Bank Reserves and Inflation
Below is an excerpt from a commentary originally posted at www.speculative-investor.com on 23rd August 2009.
Recent arguments between deflationists (those who are forecasting deflation) and inflationists (those who are forecasting inflation) often boil down to opposing views about what will happen to the huge quantity of reserves that the Fed has supplied to the US banking industry over the past year. The inflationists claim that these reserves will, in the not-too-distant future, support a massive increase in the money supply via the famous "money multiplier" (for every additional dollar of reserves, the banking industry can supposedly create an additional 10 dollars of deposits). The deflationists, on the other hand, claim that this won't happen because the banking industry's collective balance sheet is now so grossly impaired that there will be no meaningful expansion in the total volume of bank lending for a long time to come. And in any case (according to the deflationists), even if the banks did want to lend there is now a dearth of credit-worthy borrowers to lend to. There is also a third group, that we'll call the 'just-rightists', who believe that the Fed has done a wonderful job of staving off deflation, and will, at the appropriate time in the future, remove the excess bank reserves before an inflation problem arises.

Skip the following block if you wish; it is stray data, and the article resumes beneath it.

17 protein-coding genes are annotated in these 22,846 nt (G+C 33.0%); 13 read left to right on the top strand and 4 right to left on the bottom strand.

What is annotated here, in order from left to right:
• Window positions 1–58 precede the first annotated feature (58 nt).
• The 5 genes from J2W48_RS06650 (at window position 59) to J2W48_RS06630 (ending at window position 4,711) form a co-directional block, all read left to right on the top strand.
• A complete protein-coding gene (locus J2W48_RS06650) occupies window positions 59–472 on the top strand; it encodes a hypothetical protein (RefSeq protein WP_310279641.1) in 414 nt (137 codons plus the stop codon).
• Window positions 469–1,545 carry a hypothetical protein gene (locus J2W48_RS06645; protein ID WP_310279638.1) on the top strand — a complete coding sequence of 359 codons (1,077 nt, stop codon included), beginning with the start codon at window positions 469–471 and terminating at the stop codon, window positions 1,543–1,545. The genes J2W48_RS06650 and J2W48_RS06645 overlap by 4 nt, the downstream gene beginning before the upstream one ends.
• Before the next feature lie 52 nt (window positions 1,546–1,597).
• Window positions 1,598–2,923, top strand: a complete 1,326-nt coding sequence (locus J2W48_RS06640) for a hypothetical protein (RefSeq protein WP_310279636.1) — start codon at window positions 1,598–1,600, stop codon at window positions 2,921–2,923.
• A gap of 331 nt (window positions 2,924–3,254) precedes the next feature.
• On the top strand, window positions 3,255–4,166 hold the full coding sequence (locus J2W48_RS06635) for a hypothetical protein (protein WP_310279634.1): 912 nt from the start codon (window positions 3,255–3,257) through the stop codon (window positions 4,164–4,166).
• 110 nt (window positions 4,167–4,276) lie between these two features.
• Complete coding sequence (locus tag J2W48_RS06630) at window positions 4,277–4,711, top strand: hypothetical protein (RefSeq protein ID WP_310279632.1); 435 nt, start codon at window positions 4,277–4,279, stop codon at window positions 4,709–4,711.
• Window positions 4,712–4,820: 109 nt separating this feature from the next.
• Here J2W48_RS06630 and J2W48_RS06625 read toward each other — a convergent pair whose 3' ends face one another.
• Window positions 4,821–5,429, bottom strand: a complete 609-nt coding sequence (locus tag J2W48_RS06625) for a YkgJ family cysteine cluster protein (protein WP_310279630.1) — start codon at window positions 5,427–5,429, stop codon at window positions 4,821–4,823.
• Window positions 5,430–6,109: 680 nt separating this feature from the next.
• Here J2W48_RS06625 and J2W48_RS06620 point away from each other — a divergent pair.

Our view, which will undoubtedly be considered sacrilegious in some quarters, is that the level of reserves within the banking system is not central to the inflation/deflation issue. We will explain why in a moment, but first we'll present charts that clearly illustrate the lack of any relationship between bank reserves and monetary inflation.
The first of the following charts shows the upward trend in True Money Supply (TMS) between January of 1990 and August of 2008. Specifically, it shows that TMS rose from $1,725B in Jan-1990 to $5,444B in Aug-2008 -- a percentage gain of 215% over the period in question. The second chart shows that the total quantity of bank reserves FELL from $63B to $45B over the same period. Taken together, the charts show that a 215% rise in total money supply was accompanied by a 28% decline in bank reserves. (By the way, TMS does not include bank reserves. It comprises currency in circulation plus demand deposits plus savings deposits).